+1 for an implementation of certificate pinning.
I definitely agree that importing your own CA into Android would be the ideal solution, that is in fact what I’ve done for myself, but that just isn’t feasible for the average user.
First of all, going through the procedure of importing the certificate is not something that I can explain to my average family member; so I’ll have to do it for them.
This isn’t your fault but an Android implementation clusterfuck, but I can’t explain to them that because of “this new calendar thingy” they suddenly can’t use their pattern unlock anymore but have to use a pincode instead.
Also an implementation clusterfuck, as if Google is receiving a fat pile of money from the large certificate authorities to make it as unattractive as possible to import custom ones, importing a custom CA causes a “An unknown party is capable of monitoring your internet connection” warning to be displayed at startup and added to the notification area permanently. Can’t explain that one either.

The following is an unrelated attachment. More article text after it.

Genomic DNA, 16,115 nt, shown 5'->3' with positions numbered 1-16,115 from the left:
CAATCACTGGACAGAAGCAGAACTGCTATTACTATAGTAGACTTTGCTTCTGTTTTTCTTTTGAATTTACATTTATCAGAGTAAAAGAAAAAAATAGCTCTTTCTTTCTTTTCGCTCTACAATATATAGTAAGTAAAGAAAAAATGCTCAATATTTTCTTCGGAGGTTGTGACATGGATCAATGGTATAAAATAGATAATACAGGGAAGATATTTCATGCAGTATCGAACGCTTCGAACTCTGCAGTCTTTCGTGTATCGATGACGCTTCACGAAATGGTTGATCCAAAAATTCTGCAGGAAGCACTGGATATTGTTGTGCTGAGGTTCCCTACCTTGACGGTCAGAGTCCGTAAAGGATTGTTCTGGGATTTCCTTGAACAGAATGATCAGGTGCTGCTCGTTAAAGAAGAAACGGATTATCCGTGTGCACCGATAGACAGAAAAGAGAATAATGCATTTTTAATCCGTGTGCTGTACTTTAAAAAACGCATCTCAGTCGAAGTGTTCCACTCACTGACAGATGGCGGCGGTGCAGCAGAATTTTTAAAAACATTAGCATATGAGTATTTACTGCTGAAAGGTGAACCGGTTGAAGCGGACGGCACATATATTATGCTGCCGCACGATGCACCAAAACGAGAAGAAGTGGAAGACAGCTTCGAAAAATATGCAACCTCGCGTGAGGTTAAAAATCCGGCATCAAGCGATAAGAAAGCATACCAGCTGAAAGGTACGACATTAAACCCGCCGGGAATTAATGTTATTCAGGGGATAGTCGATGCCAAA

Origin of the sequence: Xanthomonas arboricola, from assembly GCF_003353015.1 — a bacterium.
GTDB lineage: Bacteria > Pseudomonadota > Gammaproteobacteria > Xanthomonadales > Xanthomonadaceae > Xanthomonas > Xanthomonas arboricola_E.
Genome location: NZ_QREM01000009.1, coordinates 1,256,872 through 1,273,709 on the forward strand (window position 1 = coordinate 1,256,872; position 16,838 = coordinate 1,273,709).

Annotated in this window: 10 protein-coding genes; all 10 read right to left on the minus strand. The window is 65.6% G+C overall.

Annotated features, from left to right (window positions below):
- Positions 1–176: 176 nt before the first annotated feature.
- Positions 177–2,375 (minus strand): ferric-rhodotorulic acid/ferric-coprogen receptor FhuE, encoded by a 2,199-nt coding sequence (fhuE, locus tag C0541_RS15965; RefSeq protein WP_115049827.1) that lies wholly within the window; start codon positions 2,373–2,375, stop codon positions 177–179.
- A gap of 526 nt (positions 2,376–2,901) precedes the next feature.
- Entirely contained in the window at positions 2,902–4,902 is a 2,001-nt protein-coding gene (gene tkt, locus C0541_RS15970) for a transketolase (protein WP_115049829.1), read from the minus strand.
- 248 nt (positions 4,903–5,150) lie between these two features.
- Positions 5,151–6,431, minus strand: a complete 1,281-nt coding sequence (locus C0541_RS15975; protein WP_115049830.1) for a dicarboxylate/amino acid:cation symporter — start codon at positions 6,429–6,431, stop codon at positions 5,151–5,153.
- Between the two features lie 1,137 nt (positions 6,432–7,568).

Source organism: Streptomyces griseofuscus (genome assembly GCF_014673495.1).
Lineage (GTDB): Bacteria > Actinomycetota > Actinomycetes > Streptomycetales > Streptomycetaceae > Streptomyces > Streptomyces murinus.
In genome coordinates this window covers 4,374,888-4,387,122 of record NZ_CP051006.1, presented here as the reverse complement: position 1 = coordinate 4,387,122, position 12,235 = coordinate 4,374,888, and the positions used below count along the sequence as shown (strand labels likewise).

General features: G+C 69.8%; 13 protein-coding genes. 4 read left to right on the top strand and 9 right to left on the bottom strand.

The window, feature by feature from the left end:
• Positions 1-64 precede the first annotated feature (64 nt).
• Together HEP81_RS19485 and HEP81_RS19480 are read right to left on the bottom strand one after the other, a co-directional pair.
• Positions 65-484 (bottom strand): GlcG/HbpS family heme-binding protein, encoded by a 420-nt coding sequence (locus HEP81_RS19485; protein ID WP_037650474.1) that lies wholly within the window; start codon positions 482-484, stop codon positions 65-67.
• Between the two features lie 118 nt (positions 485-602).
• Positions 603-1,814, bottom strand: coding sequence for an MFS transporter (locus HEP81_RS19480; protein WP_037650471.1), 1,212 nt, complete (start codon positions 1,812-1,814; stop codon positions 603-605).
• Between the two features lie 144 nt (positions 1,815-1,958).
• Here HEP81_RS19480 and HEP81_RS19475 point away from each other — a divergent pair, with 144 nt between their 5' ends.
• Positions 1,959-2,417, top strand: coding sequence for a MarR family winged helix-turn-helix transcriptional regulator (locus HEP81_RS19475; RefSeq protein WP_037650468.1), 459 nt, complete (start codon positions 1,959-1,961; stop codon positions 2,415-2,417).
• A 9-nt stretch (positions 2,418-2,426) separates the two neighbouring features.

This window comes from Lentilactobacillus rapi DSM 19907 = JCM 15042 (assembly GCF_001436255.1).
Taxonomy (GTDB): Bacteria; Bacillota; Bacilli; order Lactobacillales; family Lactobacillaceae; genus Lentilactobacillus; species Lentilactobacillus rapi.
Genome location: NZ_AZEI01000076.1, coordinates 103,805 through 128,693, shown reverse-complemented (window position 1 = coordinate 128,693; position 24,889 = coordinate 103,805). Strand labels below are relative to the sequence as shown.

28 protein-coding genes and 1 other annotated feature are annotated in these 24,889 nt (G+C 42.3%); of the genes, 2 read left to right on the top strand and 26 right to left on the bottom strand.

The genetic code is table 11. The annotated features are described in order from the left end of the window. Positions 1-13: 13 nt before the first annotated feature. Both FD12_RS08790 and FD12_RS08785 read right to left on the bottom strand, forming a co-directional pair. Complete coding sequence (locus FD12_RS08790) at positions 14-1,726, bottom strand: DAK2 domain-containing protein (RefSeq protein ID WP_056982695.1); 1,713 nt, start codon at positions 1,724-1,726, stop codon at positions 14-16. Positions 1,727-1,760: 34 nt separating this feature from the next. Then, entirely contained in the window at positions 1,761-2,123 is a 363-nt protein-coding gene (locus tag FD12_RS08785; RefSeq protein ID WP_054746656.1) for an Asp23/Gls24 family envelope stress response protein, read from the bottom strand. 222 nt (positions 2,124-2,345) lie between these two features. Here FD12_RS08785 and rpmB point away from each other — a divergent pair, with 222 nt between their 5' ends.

These things make davdroid unsuitable for anyone but power users, while I’d love to be able to recommend it to all of my friends and family.
And, as someone has said earlier, depending on your paranoia level a certificate pinning system might be even more secure than importing your CA: if you do the latter, any of Android’s 100 trusted CA’s that you’ve never even heard of can still generate a valid certificate for your domain which would probably go completely unnoticed; while pinning would alert you about it/prevent it.